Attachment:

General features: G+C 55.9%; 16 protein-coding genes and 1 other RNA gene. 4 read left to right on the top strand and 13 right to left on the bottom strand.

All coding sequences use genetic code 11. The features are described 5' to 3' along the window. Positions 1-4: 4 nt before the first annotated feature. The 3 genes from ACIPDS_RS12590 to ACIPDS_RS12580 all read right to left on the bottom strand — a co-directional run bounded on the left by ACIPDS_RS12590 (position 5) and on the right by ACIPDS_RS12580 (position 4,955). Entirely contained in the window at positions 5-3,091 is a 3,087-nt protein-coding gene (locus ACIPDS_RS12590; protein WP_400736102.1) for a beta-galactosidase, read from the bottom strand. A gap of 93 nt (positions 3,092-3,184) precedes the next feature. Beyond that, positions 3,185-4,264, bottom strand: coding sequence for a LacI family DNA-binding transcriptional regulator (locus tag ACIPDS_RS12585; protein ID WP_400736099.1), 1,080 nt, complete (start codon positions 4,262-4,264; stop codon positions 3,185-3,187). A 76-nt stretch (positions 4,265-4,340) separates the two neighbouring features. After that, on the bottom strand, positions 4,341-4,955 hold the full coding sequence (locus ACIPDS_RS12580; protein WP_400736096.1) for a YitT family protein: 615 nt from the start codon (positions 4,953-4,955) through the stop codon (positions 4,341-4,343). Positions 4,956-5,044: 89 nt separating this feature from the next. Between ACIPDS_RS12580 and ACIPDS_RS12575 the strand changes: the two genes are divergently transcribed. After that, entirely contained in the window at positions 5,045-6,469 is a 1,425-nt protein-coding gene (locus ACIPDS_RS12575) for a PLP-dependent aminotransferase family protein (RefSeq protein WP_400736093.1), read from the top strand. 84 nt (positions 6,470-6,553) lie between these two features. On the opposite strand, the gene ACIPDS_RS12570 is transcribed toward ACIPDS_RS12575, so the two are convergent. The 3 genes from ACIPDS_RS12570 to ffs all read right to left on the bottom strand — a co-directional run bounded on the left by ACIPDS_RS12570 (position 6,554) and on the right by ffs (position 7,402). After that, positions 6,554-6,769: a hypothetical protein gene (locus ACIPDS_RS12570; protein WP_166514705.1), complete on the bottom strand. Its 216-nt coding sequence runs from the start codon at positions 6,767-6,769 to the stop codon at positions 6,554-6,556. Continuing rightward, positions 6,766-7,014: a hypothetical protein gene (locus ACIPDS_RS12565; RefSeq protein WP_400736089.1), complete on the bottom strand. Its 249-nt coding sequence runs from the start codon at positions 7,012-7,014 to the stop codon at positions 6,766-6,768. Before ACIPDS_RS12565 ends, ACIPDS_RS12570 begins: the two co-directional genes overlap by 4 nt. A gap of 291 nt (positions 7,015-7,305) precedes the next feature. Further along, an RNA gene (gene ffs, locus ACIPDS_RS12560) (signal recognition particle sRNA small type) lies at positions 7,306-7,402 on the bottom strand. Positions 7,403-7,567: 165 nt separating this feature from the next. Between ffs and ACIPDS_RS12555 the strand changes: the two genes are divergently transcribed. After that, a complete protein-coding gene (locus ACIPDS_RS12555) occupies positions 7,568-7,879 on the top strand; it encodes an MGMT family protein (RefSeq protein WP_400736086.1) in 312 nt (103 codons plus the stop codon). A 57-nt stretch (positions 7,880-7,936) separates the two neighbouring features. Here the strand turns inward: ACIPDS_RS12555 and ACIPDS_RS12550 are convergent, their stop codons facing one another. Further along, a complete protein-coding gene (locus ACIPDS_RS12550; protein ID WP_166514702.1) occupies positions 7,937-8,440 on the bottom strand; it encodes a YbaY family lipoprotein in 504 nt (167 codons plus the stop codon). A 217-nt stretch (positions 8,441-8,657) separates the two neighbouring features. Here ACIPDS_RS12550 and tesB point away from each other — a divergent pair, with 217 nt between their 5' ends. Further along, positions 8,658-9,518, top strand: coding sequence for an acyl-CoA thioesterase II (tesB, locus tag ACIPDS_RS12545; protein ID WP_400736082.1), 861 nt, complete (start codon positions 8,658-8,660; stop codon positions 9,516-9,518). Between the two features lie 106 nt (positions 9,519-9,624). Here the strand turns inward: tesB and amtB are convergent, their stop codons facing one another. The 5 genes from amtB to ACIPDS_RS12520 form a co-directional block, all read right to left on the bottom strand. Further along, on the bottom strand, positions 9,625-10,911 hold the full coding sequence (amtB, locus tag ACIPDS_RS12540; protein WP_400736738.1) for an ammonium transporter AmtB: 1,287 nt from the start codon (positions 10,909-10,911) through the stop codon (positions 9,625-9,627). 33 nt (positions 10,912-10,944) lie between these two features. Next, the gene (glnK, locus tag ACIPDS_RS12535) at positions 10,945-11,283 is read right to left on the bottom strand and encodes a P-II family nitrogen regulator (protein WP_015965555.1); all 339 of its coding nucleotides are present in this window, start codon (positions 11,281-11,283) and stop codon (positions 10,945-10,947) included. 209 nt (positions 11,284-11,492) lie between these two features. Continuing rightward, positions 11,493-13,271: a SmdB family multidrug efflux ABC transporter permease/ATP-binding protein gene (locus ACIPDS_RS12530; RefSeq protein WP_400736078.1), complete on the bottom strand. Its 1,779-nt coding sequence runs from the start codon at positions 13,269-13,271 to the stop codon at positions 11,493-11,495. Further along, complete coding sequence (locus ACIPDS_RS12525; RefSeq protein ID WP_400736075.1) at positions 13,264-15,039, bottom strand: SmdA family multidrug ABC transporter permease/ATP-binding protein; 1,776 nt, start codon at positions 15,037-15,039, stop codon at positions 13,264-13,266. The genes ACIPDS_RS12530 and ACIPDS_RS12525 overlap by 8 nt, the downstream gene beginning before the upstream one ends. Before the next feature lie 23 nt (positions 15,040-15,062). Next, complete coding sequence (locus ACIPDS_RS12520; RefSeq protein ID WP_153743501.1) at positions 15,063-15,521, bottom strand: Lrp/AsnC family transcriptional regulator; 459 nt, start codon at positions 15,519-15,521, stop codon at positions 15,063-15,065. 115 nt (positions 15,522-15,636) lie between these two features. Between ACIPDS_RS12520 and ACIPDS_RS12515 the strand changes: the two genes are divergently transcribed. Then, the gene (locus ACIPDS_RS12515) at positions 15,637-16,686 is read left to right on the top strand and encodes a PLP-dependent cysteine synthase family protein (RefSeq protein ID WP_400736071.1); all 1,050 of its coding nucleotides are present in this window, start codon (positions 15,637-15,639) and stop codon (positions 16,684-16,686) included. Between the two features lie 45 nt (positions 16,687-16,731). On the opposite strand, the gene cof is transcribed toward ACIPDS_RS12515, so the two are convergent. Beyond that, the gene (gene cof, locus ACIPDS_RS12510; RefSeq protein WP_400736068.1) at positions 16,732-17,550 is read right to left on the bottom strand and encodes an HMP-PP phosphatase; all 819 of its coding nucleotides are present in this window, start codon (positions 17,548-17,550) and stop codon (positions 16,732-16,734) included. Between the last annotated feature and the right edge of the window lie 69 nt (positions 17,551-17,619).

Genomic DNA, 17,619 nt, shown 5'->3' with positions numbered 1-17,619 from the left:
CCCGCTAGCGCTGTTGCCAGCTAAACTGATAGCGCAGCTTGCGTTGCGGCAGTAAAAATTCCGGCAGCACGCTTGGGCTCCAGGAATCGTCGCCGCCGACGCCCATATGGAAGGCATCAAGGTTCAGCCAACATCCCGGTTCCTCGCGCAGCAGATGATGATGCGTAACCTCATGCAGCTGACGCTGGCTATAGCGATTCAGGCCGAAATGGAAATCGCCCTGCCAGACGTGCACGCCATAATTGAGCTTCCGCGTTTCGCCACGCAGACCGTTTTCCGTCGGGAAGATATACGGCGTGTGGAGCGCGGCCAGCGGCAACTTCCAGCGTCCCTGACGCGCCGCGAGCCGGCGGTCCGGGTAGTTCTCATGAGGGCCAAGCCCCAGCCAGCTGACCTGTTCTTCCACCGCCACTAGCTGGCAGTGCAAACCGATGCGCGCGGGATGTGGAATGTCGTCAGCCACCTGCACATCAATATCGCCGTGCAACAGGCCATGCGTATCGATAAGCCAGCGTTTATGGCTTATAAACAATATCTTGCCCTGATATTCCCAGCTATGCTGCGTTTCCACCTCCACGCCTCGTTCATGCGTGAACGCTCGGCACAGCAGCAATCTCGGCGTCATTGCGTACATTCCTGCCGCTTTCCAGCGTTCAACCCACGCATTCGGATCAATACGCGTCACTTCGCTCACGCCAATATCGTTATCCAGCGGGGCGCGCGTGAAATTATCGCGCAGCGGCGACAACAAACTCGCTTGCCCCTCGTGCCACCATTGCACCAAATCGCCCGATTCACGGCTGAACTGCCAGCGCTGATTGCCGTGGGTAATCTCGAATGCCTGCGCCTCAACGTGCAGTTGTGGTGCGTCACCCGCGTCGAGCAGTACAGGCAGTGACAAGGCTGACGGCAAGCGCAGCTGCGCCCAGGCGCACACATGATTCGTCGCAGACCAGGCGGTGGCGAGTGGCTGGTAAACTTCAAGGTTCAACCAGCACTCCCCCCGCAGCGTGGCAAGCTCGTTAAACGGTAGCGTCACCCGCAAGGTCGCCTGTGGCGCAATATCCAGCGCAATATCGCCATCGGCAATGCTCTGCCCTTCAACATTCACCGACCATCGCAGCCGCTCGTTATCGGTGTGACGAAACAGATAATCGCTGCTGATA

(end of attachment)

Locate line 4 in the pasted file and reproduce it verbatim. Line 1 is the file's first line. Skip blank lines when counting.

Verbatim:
CCCGCTAGCGCTGTTGCCAGCTAAACTGATAGCGCAGCTTGCGTTGCGGCAGTAAAAATTCCGGCAGCACGCTTGGGCTCCAGGAATCGTCGCCGCCGACGCCCATATGGAAGGCATCAAGGTTCAGCCAACATCCCGGTTCCTCGCGCAGCAGATGATGATGCGTAACCTCATGCAGCTGACGCTGGCTATAGCGATTCAGGCCGAAATGGAAATCGCCCTGCCAGACGTGCACGCCATAATTGAGCTTCCGCGTTTCGCCACGCAGACCGTTTTCCGTCGGGAAGATATACGGCGTGTGGAGCGCGGCCAGCGGCAACTTCCAGCGTCCCTGACGCGCCGCGAGCCGGCGGTCCGGGTAGTTCTCATGAGGGCCAAGCCCCAGCCAGCTGACCTGTTCTTCCACCGCCACTAGCTGGCAGTGCAAACCGATGCGCGCGGGATGTGGAATGTCGTCAGCCACCTGCACATCAATATCGCCGTGCAACAGGCCATGCGTATCGATAAGCCAGCGTTTATGGCTTATAAACAATATCTTGCCCTGATATTCCCAGCTATGCTGCGTTTCCACCTCCACGCCTCGTTCATGCGTGAACGCTCGGCACAGCAGCAATCTCGGCGTCATTGCGTACATTCCTGCCGCTTTCCAGCGTTCAACCCACGCATTCGGATCAATACGCGTCACTTCGCTCACGCCAATATCGTTATCCAGCGGGGCGCGCGTGAAATTATCGCGCAGCGGCGACAACAAACTCGCTTGCCCCTCGTGCCACCATTGCACCAAATCGCCCGATTCACGGCTGAACTGCCAGCGCTGATTGCCGTGGGTAATCTCGAATGCCTGCGCCTCAACGTGCAGTTGTGGTGCGTCACCCGCGTCGAGCAGTACAGGCAGTGACAAGGCTGACGGCAAGCGCAGCTGCGCCCAGGCGCACACATGATTCGTCGCAGACCAGGCGGTGGCGAGTGGCTGGTAAACTTCAAGGTTCAACCAGCACTCCCCCCGCAGCGTGGCAAGCTCGTTAAACGGTAGCGTCACCCGCAAGGTCGCCTGTGGCGCAATATCCAGCGCAATATCGCCATCGGCAATGCTCTGCCCTTCAACATTCACCGACCATCGCAGCCGCTCGTTATCGGTGTGACGAAACAGATAATCGCTGCTGATA